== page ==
Morehouse School of Medicine Prevention Research Center
Populations of Focus: African American and other minority communities
Topic Areas: health equity, population health, early detection methods for chronic diseases among African American populations, HIV/AIDS risk reduction
Introduction, Mission and Vision
The Morehouse School of Medicine Prevention Research Center (MSM PRC) is one of 26 Prevention Research Centers (PRCs) supported by the Centers for Disease Control and Prevention (CDC) for the 2019–2024 funding cycle. Each PRC is funded to establish and maintain their center and to conduct a core research project. PRCs may receive supplemental funding to conduct additional research projects and activities.
MSM PRC’s core mission is to advance scientific knowledge about chronic disease prevention in African American and other minority communities and to share new information and prevention strategies with communities with similar demographics. Its vision is to help advance health equity through community-led prevention research, programs, and policy, system, and environmental change.
MSM PRC works with the local community to:
- Conduct multi-interdisciplinary, community-based research initiatives.
- Train community-based researchers and public health practitioners.
- Demonstrate the value of community coalitions in conducting research.
- Communicate and share research findings and public health information widely to advance public health practice and improve health outcomes.
The emphasis on community collaboration to achieve long-term, health-promoting goals resulted in the establishment of one of the first community advisory boards in the PRC Program, called the Community Coalition Board.
MSM PRC is also recognized as a national leader in effective community-based participatory research within the PRC Program. It has received the Community Service Award from the Association of American Medical Colleges (1999), the first Annual Award from Community-Campus Partnerships for Health (2002), CDC’s Outstanding Community-Based Participatory Research Award (2004) and Excellence in Community-Based Research Award for its Community Coalition Board (2005), and the Joseph D. Greene Community Service Award from the Georgia Healthcare Foundation (2010).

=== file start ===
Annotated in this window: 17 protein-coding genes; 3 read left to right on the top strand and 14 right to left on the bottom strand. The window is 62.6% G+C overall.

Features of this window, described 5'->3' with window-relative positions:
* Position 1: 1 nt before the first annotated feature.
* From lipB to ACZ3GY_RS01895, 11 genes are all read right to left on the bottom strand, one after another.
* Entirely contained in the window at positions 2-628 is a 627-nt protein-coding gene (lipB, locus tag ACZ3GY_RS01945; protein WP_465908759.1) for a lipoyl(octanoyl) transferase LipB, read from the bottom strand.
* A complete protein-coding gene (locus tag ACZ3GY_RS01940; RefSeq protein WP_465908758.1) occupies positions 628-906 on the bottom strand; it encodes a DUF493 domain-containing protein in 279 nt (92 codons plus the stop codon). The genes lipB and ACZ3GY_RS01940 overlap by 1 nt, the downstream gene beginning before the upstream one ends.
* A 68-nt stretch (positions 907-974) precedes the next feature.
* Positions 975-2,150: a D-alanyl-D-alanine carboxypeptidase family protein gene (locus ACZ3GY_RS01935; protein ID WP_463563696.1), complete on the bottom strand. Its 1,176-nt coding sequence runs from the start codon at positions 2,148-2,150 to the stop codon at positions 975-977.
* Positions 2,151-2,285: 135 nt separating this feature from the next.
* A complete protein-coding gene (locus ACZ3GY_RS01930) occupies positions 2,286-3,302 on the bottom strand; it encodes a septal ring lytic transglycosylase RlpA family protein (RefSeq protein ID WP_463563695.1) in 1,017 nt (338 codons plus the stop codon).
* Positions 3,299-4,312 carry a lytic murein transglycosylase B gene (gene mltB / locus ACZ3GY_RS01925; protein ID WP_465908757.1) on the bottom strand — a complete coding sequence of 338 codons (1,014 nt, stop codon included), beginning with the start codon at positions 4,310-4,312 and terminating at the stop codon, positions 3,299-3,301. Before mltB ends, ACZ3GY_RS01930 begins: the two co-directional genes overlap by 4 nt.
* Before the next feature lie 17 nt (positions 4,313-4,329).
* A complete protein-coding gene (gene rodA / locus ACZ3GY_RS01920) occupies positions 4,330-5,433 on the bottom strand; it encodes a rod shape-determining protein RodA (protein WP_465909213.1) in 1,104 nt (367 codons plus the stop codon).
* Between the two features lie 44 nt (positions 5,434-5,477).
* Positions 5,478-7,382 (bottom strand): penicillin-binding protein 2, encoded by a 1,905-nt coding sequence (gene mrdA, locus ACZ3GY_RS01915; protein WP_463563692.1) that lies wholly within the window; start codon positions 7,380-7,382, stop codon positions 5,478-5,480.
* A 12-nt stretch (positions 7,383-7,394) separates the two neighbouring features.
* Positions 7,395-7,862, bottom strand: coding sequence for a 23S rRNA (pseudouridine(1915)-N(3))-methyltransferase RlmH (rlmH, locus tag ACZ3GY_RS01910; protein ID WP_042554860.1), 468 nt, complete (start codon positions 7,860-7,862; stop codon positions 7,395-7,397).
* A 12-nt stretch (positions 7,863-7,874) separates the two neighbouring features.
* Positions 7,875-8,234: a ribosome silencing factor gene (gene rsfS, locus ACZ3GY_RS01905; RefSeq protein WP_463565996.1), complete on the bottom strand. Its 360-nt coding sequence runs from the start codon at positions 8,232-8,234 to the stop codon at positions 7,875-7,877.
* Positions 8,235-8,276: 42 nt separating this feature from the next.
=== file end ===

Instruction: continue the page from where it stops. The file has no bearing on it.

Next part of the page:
Each PRC uses a community-engaged approach to conduct one primary applied public health prevention research project called a core research project. Project activities include design, development, implementation, evaluation, and dissemination. PRCs use at least 50% of their CDC funding to conduct the project in partnership with communities.
MSM PRC’s core research project for the 2019–2024 funding cycle provides a unique opportunity to use existing relationships between colleges and their surrounding communities to address HIV/AIDS among young adults aged 18 to 24. It is a collaborative effort between Minority Serving Institutions (MSIs) and their surrounding communities to address HIV/AIDS, sexually transmitted infections, and substance use among African American young adults.
Project Take Charge seeks to reduce these health conditions through evidence-based practices—such as HIV testing, condom distribution, and educational workshops—at four MSIs in Georgia: Clark Atlanta University, Morehouse College, Atlanta Metropolitan State College, and Albany State University.
MSIs, particularly those that are Historically Black Colleges and Universities, can help public health institutions address high rates of HIV in their surrounding communities. The results of this project will be shared with smiliar communites and MSIs around the country, which could help to significantly reduce national HIV/AIDS rates.
PRCs may receive supplemental funding to work on additional research projects each funding cycle. These Special Interest Projects (SIPs) focus on a variety of health topics or gaps in scientific evidence. PRCs can also conduct additional research as part of SIP Thematic Research Networks, which are groups of PRCs working together on related health topics.
In April 2021, CDC funded a 12-month award to all 26 PRCs to form the PRC VCN in support of the agency’s Vaccinate with Confidence strategy for COVID-19. As part of this network, MSM PRC is examining vaccine hesitancy to find ways to promote vaccine confidence, increase vaccine uptake, and reduce disparities in African American and Hispanic young adults in urban and rural communities. The goal is to reduce the incidence of COVID-19 in the United States.
MSM PRC’s strategy includes working with academic and community partners to develop and implement activities to increase COVID-19 vaccine confidence.
Location: Atlanta, Georgia
Principal Investigator: Tabia Henry Akintobi, PhD, MPH
Deputy Director: Kimberly Davis, PhD
Phone: (404) 752-1500